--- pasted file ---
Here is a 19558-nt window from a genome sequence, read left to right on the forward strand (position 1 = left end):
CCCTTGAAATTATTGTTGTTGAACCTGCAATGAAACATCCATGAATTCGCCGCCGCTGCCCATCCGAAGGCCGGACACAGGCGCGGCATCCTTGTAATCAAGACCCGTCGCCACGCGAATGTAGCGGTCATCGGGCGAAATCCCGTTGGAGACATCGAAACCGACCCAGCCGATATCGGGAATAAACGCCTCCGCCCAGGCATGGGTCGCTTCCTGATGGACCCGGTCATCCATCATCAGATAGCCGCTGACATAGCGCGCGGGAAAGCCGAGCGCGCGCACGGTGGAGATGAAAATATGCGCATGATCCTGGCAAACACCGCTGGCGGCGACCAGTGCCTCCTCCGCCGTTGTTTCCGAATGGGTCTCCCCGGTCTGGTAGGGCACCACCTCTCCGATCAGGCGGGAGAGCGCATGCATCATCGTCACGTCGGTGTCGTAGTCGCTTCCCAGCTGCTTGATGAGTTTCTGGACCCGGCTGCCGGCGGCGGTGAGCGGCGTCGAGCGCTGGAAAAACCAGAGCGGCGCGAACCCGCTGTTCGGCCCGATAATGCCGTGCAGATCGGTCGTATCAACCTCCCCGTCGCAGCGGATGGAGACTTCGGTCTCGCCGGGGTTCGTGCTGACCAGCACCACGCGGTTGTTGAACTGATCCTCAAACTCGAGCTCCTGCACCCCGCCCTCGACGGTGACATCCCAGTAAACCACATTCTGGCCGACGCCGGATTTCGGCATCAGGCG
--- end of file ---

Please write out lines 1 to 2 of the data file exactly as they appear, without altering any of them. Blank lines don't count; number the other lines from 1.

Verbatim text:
Here is a 19558-nt window from a genome sequence, read left to right on the forward strand (position 1 = left end):
CCCTTGAAATTATTGTTGTTGAACCTGCAATGAAACATCCATGAATTCGCCGCCGCTGCCCATCCGAAGGCCGGACACAGGCGCGGCATCCTTGTAATCAAGACCCGTCGCCACGCGAATGTAGCGGTCATCGGGCGAAATCCCGTTGGAGACATCGAAACCGACCCAGCCGATATCGGGAATAAACGCCTCCGCCCAGGCATGGGTCGCTTCCTGATGGACCCGGTCATCCATCATCAGATAGCCGCTGACATAGCGCGCGGGAAAGCCGAGCGCGCGCACGGTGGAGATGAAAATATGCGCATGATCCTGGCAAACACCGCTGGCGGCGACCAGTGCCTCCTCCGCCGTTGTTTCCGAATGGGTCTCCCCGGTCTGGTAGGGCACCACCTCTCCGATCAGGCGGGAGAGCGCATGCATCATCGTCACGTCGGTGTCGTAGTCGCTTCCCAGCTGCTTGATGAGTTTCTGGACCCGGCTGCCGGCGGCGGTGAGCGGCGTCGAGCGCTGGAAAAACCAGAGCGGCGCGAACCCGCTGTTCGGCCCGATAATGCCGTGCAGATCGGTCGTATCAACCTCCCCGTCGCAGCGGATGGAGACTTCGGTCTCGCCGGGGTTCGTGCTGACCAGCACCACGCGGTTGTTGAACTGATCCTCAAACTCGAGCTCCTGCACCCCGCCCTCGACGGTGACATCCCAGTAAACCACATTCTGGCCGACGCCGGATTTCGGCATCAGGCG